Real estate gurus Robert Shiller and Karl Case say the mortgage crisis will now spread even to homeowners with strong credit scores.
The two co-founded the S&P/Case-Shiller Home Price Index. Shiller teaches at Yale and Case at Wellesley College.
“There will be continuing foreclosures, and not just subprime, it will be prime mortgages,” Shiller told Bloomberg.
“This is creating a huge shadow inventory of homes that are still owned, but they’re going to be on the market in the next year or so.”
Already, the amount of prime mortgages overdue by at least 60 more than doubled in the third quarter from a year earlier, according to government data.
Unemployment, now at 10 percent, will lead to more defaults, the two experts say.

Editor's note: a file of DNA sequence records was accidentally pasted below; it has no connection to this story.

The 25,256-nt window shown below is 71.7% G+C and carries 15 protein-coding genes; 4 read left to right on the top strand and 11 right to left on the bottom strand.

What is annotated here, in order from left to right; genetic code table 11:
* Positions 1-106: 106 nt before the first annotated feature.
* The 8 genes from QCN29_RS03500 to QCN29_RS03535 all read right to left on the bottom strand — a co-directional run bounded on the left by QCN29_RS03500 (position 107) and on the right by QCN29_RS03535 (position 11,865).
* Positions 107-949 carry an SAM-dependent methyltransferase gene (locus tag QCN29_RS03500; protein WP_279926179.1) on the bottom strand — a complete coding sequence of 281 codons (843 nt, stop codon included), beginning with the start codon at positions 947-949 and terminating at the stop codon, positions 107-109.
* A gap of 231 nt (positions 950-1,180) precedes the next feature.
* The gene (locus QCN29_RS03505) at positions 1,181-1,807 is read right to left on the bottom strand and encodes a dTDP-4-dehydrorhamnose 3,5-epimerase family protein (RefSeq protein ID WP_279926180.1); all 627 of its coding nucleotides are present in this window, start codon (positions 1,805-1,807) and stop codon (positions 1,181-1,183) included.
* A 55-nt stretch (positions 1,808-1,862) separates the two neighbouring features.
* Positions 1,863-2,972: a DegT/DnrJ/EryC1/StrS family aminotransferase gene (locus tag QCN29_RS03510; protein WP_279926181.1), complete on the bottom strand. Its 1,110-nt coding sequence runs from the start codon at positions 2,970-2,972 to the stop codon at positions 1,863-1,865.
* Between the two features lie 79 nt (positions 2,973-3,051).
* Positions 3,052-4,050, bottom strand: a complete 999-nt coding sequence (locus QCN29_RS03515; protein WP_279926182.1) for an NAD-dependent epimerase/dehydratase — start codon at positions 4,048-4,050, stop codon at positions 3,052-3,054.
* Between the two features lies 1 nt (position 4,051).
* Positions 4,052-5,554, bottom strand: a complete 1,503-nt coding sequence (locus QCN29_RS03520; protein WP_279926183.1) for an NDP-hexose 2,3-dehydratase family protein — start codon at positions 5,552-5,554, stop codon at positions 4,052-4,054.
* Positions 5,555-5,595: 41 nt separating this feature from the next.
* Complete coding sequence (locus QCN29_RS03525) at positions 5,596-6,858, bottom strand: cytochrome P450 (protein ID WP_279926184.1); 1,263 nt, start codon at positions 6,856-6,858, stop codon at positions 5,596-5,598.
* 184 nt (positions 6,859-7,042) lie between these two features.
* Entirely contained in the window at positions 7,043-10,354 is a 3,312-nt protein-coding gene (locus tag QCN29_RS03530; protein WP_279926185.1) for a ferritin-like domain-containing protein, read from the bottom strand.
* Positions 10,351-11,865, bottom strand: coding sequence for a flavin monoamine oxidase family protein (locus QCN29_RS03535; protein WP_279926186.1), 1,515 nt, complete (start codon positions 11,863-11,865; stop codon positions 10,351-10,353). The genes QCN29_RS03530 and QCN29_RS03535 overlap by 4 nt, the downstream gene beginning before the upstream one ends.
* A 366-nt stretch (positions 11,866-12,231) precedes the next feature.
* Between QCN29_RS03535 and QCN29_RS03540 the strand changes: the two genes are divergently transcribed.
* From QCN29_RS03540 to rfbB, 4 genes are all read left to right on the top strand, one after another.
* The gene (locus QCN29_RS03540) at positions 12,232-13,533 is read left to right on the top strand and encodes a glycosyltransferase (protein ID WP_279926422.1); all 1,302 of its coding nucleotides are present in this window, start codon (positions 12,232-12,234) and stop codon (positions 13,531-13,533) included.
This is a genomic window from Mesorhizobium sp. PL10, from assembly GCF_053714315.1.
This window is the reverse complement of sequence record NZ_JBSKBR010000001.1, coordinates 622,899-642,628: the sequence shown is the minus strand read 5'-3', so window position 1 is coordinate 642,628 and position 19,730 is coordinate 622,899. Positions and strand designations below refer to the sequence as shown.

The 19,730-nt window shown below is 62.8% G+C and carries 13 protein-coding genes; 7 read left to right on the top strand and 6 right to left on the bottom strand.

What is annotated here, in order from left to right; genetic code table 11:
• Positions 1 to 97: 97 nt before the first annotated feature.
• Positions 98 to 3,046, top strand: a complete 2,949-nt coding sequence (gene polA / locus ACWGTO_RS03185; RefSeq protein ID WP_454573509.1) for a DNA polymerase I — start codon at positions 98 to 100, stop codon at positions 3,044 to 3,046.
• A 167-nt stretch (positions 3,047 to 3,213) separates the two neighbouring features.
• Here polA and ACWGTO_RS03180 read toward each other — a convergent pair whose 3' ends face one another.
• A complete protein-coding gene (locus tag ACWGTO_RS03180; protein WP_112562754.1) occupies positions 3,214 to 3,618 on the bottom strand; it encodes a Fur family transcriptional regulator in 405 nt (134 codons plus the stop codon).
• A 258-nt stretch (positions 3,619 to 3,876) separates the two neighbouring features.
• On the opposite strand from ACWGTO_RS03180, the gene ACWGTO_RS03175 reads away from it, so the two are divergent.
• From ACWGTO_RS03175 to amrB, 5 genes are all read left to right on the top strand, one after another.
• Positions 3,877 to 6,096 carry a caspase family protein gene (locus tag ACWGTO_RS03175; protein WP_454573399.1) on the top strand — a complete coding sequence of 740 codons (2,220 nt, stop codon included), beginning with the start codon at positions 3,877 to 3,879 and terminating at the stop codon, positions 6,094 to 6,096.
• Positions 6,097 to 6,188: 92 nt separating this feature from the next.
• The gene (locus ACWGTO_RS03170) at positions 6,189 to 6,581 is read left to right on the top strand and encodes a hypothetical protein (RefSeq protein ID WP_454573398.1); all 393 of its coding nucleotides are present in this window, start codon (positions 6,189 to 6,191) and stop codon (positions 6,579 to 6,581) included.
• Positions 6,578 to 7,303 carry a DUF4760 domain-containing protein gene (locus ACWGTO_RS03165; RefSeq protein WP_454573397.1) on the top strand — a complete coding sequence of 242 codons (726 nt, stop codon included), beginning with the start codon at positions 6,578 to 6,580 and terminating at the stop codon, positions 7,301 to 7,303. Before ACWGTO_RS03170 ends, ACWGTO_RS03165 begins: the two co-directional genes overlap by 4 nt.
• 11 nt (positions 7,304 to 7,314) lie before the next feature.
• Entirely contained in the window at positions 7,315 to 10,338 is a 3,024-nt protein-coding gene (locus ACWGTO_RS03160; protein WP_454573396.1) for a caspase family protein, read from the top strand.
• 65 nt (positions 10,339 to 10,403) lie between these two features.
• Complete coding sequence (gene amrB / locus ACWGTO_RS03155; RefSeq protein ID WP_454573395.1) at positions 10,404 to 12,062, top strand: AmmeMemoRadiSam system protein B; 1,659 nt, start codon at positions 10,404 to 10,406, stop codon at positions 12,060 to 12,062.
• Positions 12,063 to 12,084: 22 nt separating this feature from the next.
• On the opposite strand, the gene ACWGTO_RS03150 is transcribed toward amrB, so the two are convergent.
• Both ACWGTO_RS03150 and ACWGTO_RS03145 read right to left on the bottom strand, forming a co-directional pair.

“Unemployment is not respecting income boundaries,” Case told Bloomberg.
“It’s affecting rich people, poor people and middle-income people, and they all have mortgages.”
To be sure, Case isn’t completely pessimistic about the housing market.
He sees a good chance that last year’s rebound will continue.
Home resales have surged, while new home supply has plunged.
“That’s taking some of the pressure off,” Case said.
Others are more pessimistic, saying the Obama administration’s mortgage relief program will make things worse.
“The choice we appear to be making is trying to modify our way out of this, which has the effect of lengthening the crisis,” Kevin Katari of Watershed Asset Management, told The New York Times.
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